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FeatureLiving Well

Matt Runnalls.

Matt Runnalls wants to create a world where people feel more comfortable sharing who they are without any shame, fear or stigma.

Nov 17, 2022


Words: Lauren Murphy

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“I’ve sat at the back of too many funerals.”

These aren’t the words from someone farewelling friends at the end of long lives. They come out of thirty-one-year-old Matt Runnalls’s mouth, the pain apparent as his eyes gaze downwards.

Losing 10 mates to suicide and surviving his own attempts, Matt is out to change how we perceive and respond to mental health.

A fearless and heart-led advocate, he works passionately and tirelessly in the mental health space as CEO of Mindfull Aus. If you are expecting him to go light, don’t. Unfiltered and unapologetic, he is striving for change. He acknowledges his approach isn’t for everyone, but the work he and his team are doing is undoubtedly saving lives.

“...To see the uncertainty but not be paralyzed by it”.

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Matt wasn’t always this clear on his path. In his early twenties, he lived through years thinking he was a “burden, worthless and a failure”. Living with bipolar, experiencing continual abuse at his plumbing apprenticeship and losing friends to suicide in close succession, he disengaged from those closest to him and moved interstate, ending up homeless.

His path changed when he was taken in by a single mother, Aurora, and her five children. Aurora and her daughter Hollie brought him a sense of belonging. He started to see his bipolar as a gift and learnt that loss and grief can be turned into strength if we do something with it. Through a journey of self-discovery, support and professional training, Matt found that talking about his pain could help others navigate theirs.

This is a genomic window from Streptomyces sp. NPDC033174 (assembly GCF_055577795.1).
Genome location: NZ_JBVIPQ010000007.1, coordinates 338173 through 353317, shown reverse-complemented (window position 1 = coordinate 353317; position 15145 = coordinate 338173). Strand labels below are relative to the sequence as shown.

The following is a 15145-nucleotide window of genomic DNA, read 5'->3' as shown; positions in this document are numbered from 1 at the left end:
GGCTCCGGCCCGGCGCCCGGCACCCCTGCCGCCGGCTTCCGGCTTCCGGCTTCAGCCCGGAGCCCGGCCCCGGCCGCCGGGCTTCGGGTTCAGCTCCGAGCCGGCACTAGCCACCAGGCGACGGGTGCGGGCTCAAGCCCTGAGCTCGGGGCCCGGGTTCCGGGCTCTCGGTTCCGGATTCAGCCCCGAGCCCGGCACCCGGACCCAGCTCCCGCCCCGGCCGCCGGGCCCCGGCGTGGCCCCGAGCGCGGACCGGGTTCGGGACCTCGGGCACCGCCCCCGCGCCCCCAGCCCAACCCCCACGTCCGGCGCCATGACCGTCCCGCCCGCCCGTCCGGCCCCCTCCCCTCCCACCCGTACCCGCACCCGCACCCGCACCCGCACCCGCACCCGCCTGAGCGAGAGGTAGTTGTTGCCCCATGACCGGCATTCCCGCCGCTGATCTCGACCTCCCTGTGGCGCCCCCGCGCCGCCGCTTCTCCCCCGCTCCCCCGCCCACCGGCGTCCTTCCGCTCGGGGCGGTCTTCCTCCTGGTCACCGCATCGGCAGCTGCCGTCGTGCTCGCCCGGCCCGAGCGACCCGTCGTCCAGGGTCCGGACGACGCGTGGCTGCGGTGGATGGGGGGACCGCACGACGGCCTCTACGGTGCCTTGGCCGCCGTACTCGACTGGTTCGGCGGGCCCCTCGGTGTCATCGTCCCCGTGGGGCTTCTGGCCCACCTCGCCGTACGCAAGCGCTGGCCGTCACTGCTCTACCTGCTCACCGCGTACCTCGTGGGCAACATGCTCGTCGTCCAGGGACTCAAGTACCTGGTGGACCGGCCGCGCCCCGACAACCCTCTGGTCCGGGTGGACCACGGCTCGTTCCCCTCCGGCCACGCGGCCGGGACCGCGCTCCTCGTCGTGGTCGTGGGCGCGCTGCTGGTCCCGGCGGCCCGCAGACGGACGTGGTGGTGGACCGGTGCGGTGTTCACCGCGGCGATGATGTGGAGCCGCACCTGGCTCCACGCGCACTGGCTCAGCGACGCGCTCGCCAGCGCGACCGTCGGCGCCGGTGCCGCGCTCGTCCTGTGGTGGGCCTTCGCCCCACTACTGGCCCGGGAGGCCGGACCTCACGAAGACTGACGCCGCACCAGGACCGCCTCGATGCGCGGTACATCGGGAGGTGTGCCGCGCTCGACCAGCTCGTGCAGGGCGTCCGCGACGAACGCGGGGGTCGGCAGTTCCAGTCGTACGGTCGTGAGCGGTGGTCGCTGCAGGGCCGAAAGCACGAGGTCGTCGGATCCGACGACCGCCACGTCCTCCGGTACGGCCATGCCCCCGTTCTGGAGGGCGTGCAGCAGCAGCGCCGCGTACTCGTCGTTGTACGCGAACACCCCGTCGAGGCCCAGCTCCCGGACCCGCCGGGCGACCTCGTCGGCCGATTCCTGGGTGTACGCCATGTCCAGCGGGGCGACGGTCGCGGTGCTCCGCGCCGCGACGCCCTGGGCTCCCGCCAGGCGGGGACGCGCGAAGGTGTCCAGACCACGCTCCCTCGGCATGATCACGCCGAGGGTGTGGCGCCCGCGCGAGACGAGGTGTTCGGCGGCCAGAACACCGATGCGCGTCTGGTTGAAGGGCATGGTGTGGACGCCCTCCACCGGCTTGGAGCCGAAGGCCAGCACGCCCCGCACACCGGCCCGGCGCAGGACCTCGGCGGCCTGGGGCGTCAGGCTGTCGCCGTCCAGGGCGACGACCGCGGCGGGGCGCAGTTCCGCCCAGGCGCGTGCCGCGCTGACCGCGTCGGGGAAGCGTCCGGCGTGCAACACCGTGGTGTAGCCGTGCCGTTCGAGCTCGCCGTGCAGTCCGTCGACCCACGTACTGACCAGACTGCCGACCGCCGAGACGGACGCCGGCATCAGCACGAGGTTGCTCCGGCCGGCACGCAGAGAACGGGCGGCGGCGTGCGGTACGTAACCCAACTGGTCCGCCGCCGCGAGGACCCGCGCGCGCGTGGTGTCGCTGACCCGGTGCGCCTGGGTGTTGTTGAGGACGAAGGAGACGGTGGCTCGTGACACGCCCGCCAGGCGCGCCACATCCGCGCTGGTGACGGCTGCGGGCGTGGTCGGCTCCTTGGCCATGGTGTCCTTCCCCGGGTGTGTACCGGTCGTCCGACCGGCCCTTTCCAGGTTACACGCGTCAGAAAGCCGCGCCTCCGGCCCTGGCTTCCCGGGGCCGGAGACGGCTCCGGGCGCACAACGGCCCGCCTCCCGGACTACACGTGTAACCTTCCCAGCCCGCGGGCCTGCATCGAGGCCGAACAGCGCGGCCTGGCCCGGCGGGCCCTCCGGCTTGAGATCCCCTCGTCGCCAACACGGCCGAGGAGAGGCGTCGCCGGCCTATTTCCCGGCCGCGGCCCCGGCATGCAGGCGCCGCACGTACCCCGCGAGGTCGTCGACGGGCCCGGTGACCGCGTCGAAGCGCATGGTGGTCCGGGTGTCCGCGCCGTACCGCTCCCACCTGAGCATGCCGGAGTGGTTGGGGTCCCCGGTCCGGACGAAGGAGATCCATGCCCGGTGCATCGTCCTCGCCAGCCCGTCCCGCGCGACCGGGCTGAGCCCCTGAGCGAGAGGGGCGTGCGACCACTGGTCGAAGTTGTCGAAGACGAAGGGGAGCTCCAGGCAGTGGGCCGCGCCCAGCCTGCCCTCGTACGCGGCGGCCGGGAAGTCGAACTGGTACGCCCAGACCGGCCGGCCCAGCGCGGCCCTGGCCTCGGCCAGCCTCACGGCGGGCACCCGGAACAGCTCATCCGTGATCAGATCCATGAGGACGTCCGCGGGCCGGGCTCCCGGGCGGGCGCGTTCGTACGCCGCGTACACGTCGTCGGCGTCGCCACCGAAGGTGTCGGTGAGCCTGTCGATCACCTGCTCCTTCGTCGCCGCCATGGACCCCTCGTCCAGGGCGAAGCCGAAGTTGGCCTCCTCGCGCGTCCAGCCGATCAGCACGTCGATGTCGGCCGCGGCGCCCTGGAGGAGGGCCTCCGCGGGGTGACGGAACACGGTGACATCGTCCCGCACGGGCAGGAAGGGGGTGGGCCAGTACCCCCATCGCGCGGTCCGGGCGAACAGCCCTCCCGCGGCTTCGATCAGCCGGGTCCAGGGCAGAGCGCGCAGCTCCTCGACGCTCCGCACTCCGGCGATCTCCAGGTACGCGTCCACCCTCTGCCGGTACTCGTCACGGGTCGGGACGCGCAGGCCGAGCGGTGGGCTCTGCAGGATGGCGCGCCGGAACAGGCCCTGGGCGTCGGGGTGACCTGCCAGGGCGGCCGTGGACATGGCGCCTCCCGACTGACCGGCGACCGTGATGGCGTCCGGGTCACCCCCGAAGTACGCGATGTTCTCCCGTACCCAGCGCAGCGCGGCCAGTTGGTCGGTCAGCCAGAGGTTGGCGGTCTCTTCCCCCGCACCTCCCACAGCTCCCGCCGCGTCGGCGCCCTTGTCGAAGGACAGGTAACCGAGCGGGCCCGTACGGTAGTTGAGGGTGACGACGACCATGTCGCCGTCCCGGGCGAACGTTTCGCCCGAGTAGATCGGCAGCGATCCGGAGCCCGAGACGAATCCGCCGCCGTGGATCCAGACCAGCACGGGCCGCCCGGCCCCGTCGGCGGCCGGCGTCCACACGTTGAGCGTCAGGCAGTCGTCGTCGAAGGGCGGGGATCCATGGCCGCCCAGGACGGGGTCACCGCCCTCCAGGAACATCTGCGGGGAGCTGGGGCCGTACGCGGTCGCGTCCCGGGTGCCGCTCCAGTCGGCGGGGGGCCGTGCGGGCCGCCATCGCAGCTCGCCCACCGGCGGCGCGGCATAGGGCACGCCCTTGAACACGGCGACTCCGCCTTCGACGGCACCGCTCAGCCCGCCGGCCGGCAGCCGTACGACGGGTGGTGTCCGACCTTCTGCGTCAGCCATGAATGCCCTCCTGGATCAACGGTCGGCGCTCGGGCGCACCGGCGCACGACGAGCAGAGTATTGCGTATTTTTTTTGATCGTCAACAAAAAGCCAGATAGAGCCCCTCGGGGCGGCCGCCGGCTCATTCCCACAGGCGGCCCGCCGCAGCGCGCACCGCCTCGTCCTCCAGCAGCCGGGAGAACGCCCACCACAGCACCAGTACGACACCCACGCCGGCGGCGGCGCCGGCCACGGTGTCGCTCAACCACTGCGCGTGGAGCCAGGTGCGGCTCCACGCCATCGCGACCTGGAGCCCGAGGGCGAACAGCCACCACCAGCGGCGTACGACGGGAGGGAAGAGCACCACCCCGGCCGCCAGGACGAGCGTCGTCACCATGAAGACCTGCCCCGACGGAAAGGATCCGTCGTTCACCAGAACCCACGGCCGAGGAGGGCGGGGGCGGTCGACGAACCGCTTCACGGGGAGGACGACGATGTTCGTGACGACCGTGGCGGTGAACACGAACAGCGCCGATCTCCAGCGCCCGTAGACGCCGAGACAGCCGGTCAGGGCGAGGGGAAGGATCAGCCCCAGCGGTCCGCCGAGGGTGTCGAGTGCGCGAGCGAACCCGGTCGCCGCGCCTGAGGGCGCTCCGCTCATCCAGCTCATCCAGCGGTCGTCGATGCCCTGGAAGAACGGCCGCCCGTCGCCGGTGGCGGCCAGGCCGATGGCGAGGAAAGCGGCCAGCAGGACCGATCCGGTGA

“We are all wired for love, belonging and connection. We want to be loved, to be seen, to be heard. Authenticity is a big part of that. I want to create a world where people feel more comfortable to share who they are without any shame, fear or stigma.”

Now an international speaker, Matt's story has been featured in films, books, documentaries and podcasts. He believes in the power of sharing and that there is “nobody in this world that we can’t love once we’ve heard their story”. I ask Matt about the first time he stood up publicly in 2014 to share his story and what he would say to that Matt now. “Maybe I would tell him something like… Matt, everything that is going to happen to you, all the pain and discomfort and challenges… are carving you into something special but you’ve got to be here to see it. So, left foot, right foot, 1440 minutes at a time. It’s gunna hurt, it’s going to be uncomfortable, you’re going to get mocked, you’re going to get shamed, you’re going to have people saying you can’t… all of that is fuel on the fire.”

Speaking about his personal trauma can be tough, but Matt continues to create a platform for others to share their stories the same way he got to share his. He supports others to begin their own speaking journey and is filled with hope and confidence for what is ahead.

Matt talks about the “unhealthy narrative” in this country that causes people to live in accordance with others' expectations instead of following their values, thoughts and passions. He believes critical self-reflection is vital to well-being.

Matt recently released his debut book Nobody Can Save Me, a powerful and honest exploration of mental health. It’s been met with applause for bridging theory with straight talking and is now an Amazon #1 best seller. Approached by various large publishing houses to share his story early in his speaking career, he declined. However, during the lockdowns, he had the time to explore the idea further and was armed with personal anecdotes from journalling since he was 20.